Catalyst conducted an exhaustive survey in 20 European countries and the USA. They found stereotypes and preconceptions of women’s roles ranked the top barrier to women’s advancement. After analyzing data from 110 US corporations’ Talent Management Systems, gender biases and stereotypes existed especially in the succession planning processes. Further research continues to indicate that talented women at lower levels may not receive the necessary development opportunities compared to their male counterparts. The report Women in Management Worldwide has projected that true equality would be achieved (half the board members are women and half the senior executive jobs are held by women) in 200 years. Women’s advancement and progress had also fallen short of expectations as the International Labor Organization states. It is not enough to merely have faith in the role a women can play in the corporate world, one must highlight failures of management to promote women and provide concrete strategies to solve this issue.

Women in Boardrooms: It’s about talent not “fairness” 

Research on the impact of women on leadership teams/boardrooms demonstrates that diversity often eliminates stagnation. The 25 companies with the best record for promoting women to the board, posted returns 18% higher, and returns on investment 69% higher than the Fortune 500 median of their industry. There must be more women included into the boardroom. The Conference Board of Canada tracked the progress of Canadian corporations with two or more women on the board from 1995 to 2001, and concludes that these companies were to be “industry leaders in revenues and profits”.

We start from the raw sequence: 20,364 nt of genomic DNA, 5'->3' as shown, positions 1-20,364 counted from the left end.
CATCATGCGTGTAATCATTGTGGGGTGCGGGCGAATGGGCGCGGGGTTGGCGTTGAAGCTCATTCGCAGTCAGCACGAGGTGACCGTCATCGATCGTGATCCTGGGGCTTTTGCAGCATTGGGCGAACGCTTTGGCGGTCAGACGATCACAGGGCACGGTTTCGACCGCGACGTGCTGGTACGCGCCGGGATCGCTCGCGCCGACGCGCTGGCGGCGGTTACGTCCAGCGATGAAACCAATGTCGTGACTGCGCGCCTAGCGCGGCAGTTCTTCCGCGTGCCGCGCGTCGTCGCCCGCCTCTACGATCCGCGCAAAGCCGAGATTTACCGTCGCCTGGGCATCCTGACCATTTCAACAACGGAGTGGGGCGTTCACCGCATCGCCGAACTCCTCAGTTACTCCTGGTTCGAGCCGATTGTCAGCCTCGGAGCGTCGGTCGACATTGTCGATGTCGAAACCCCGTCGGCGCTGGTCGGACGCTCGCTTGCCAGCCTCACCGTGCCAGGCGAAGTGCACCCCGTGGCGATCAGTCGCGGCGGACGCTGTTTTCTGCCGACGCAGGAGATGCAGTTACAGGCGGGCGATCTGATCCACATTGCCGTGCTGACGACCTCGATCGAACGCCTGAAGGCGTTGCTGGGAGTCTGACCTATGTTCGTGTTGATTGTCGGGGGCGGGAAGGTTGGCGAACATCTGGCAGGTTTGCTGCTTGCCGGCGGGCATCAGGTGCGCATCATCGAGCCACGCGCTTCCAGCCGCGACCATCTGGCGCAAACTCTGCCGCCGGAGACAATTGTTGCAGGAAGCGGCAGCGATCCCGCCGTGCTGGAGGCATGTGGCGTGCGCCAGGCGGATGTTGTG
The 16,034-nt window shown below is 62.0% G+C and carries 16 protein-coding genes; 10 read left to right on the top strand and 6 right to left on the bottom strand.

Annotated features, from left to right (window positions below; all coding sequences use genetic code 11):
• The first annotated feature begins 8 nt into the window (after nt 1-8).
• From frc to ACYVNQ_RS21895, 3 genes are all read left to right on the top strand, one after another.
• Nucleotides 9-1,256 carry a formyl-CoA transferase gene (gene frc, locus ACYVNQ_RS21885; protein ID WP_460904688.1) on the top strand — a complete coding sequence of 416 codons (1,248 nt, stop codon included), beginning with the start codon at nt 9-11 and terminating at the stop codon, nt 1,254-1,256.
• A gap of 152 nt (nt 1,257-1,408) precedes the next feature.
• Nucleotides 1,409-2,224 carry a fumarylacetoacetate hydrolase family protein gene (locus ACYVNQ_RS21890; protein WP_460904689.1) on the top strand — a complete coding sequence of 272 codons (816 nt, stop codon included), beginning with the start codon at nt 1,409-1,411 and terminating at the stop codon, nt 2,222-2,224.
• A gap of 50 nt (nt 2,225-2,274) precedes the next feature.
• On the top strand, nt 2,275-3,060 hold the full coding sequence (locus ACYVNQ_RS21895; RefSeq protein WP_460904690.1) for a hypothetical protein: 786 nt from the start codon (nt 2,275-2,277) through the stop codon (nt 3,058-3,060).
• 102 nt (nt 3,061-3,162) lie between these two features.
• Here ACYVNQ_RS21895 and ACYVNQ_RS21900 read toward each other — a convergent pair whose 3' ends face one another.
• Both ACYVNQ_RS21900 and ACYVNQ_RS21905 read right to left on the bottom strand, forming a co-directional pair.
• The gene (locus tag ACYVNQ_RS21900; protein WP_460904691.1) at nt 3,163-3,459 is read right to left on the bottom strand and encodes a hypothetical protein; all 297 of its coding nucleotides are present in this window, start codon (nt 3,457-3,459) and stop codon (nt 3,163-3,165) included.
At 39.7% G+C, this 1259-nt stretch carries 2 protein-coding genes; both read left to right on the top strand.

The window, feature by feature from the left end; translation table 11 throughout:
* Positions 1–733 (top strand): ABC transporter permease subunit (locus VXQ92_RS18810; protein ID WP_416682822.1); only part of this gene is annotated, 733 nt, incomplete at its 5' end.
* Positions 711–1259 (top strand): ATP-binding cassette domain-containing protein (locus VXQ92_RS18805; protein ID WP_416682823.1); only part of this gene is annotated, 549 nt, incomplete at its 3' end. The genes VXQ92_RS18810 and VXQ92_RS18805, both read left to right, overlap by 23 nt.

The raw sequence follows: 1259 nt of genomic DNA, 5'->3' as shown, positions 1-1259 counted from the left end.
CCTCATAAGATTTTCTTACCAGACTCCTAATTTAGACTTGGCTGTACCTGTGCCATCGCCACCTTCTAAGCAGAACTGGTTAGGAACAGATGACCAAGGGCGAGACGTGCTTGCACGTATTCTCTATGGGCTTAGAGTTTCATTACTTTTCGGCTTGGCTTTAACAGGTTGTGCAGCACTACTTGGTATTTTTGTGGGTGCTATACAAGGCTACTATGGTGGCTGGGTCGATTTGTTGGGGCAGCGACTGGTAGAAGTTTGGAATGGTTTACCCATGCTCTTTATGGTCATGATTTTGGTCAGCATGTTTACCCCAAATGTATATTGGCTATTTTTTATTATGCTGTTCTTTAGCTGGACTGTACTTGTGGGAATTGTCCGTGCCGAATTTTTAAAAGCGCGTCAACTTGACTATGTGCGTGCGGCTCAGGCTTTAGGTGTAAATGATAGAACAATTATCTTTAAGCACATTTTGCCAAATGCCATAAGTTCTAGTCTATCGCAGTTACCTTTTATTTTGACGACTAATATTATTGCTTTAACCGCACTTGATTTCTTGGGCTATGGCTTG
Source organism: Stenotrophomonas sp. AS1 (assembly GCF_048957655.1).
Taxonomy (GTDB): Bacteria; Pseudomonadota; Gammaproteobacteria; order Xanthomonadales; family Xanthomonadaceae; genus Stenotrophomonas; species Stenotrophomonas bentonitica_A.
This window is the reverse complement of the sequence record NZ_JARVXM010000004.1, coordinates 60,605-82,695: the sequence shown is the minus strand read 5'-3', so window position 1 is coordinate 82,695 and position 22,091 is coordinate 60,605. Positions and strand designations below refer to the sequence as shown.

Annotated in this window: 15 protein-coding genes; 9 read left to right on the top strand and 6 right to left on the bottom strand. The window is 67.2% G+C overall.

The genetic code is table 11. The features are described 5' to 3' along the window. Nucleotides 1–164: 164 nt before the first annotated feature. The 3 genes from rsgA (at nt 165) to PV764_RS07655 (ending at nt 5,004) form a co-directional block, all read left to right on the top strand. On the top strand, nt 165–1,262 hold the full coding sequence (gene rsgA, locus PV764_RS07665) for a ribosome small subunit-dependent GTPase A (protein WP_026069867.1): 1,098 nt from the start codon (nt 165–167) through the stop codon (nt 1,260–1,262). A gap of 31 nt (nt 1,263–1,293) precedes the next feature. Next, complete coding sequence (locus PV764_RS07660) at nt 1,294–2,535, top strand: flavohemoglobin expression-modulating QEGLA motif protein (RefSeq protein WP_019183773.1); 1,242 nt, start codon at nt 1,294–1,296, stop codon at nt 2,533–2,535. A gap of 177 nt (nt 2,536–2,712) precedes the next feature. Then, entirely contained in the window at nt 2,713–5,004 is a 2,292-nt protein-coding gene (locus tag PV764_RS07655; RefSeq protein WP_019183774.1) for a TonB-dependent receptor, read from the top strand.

Yet, despite the clear monetary advantages, few Canadian companies have boards with a range of people with different interests and backgrounds. After some research it was discovered that there are even fewer strategies to address diversity at the board level. The majority of board members continue to be governed by all male, all white board members who share largely the same backgrounds, circles of influence, and views, which leads to stagnation of ideas.

Males are not the issue. If we packed the boardroom with purple dinosaurs we will still have the same issue of creativity and dynamism. This feature on understanding the unique value of women in the corporate board room should not scare males. Rather, you should feel empowered that now the solutions to various business issues has been recognized: more women.

But What do Women do Differently?

The reasons behind these obvious advantages lay with key characteristics businesswomen tend to showcase, if not shutout of senior management. For example, 74% of boards with more women explicitly identify criteria for measuring strategy; only 45% of all-male boards do. Furthermore, 94% of boards with more women explicitly monitor the implementation of corporate strategy; 66% of all-male boards do.

The promotion of ethical conduct as a characteristic is also significant when women are included. 94% of boards with more women ensure conflict of interest guidelines, compared with 68% of all-male boards. Accordingly, 86% of boards with more women also ensure a code of conduct for the organization, compared with 66% of all-male boards.

More female representation on boards converts into better risk management, audit control, and long run strategies. In the next edition of this feature we will go further into what women do differently and provide a basic analysis on the role women played in the financial crisis of 2008.